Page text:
Experiment 1. Assessment of dose-related effects of peripherally administered amylin on food intake and body weight.
Rats (300–350 g) were maintained on a high-fat diet for 5 wk prior to treatment after which they were implanted with 4-wk osmotic pumps (n = 5–13/group). One group of rats received 3, 10, or 30 μg·kg−1·day−1 of amylin or vehicle (body wt at implant = 459 ± 4 g, mean ± SE), while another group received 30, 100, or 300 μg·kg−1·day−1 of amylin or vehicle (body wt at implant = 407 ± 4 g, mean ± SE). Plasma amylin concentrations were assessed at termination in animals treated with 3, 10, and 30 μg·kg−1·day−1 of amylin.
Experiment 2. Assessment of changes in food intake and body weight during and after amylin treatment.
Rats (340–370 g) were fattened for 5 wk and then implanted with 4-wk osmotic pumps delivering amylin (100 μg·kg−1·day−1) or vehicle (body wt at implantation = 452 ± 4 g, mean ± SE, n = 11–15/group). On day 28, all pumps were removed and half of the amylin-treated rats were reimplanted with 4-wk replacement pumps containing amylin (100 μg·kg−1·day−1). The remaining amylin-treated rats and all vehicle-treated rats were reimplanted with 4-wk pumps containing vehicle. The total treatment period was 8 wk.
Experiment 3. Assessment of amylin's effect on meal patterns.
Rats (450–540 g) were first housed in the test chamber for 10 days for habituation. On the last 3 days of habituation, rats received an intraperitoneal injection of vehicle prior to the onset of the dark cycle. The test chamber consists of a 13 × 10 × 9-inch Plexiglas cage equipped with a tunnel with a food hopper at the end. As the animal ate, food intake was measured at 1-min intervals via automated changes in scale weight (Dietpro Software, Accuscan Instruments, Columbus, OH). On test day, all rats received an intraperitoneal injection of amylin (100 μg/kg) or vehicle just prior to the onset of the dark cycle (n = 7–8/group). Latency, meal size, meal duration, intermeal interval, and satiety ratio were analyzed for the first meal. Minimum meal size was set at 0.2 g with an intermeal interval of ≥15 min.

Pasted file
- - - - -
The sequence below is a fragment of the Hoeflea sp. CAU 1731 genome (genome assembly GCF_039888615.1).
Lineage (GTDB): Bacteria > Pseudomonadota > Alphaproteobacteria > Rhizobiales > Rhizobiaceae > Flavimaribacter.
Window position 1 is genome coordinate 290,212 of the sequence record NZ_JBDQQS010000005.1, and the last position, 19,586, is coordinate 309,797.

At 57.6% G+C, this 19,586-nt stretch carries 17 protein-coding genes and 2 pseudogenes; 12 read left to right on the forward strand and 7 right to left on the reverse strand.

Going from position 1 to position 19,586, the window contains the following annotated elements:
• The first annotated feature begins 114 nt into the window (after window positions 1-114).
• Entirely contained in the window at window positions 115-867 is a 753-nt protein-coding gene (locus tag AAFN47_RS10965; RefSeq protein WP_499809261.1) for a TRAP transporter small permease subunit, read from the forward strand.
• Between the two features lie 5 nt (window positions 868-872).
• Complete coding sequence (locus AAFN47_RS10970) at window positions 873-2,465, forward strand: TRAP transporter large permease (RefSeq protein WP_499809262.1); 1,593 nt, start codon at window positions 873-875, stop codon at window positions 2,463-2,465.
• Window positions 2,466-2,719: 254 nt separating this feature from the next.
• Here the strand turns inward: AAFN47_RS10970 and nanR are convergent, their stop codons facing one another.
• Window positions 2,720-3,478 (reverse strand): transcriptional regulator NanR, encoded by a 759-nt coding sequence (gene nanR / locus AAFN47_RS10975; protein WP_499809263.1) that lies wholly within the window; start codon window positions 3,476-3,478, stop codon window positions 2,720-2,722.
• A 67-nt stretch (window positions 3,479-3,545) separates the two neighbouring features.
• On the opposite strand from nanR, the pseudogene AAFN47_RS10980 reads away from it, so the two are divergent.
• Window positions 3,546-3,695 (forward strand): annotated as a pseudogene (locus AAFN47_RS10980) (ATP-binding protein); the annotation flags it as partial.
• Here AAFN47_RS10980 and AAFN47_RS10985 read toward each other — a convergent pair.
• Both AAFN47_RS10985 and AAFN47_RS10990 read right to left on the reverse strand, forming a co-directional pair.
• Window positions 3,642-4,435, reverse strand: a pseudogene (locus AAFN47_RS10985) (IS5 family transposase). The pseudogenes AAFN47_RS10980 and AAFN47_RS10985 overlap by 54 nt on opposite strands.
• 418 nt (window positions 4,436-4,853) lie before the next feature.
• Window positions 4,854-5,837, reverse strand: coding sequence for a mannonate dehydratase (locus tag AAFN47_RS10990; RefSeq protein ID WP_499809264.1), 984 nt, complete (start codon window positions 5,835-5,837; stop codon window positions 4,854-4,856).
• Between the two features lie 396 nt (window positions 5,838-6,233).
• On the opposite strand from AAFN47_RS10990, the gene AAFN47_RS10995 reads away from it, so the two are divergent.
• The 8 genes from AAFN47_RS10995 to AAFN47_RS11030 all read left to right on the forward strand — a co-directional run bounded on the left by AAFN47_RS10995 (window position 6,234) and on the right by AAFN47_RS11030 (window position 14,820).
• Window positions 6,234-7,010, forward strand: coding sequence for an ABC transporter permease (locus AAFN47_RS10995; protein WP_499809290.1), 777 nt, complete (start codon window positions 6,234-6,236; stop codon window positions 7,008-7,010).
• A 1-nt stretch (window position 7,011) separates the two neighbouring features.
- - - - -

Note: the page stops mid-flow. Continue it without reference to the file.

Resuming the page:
Experiment 4. Assessment of locomotor activity.
After an overnight fast, rats (400–440 g) were administered an intraperitoneal injection of 1, 10, or 100 μg/kg of amylin or vehicle and immediately placed individually into the test chamber (n = 5–7/group). Total distance traveled and vertical movements (rearing) were measured 30 min postinjection by using a locomotor activity monitor (Smart Frame Units; Hamilton-Kinder, San Diego, CA) consisting of a bi-level 4 × 8 photo beam frame surrounding the test chamber. To correlate activity levels with food intake, a second group of rats (450–510 g) was administered amylin at equivalent doses and food intake was measured for 30 min postinjection.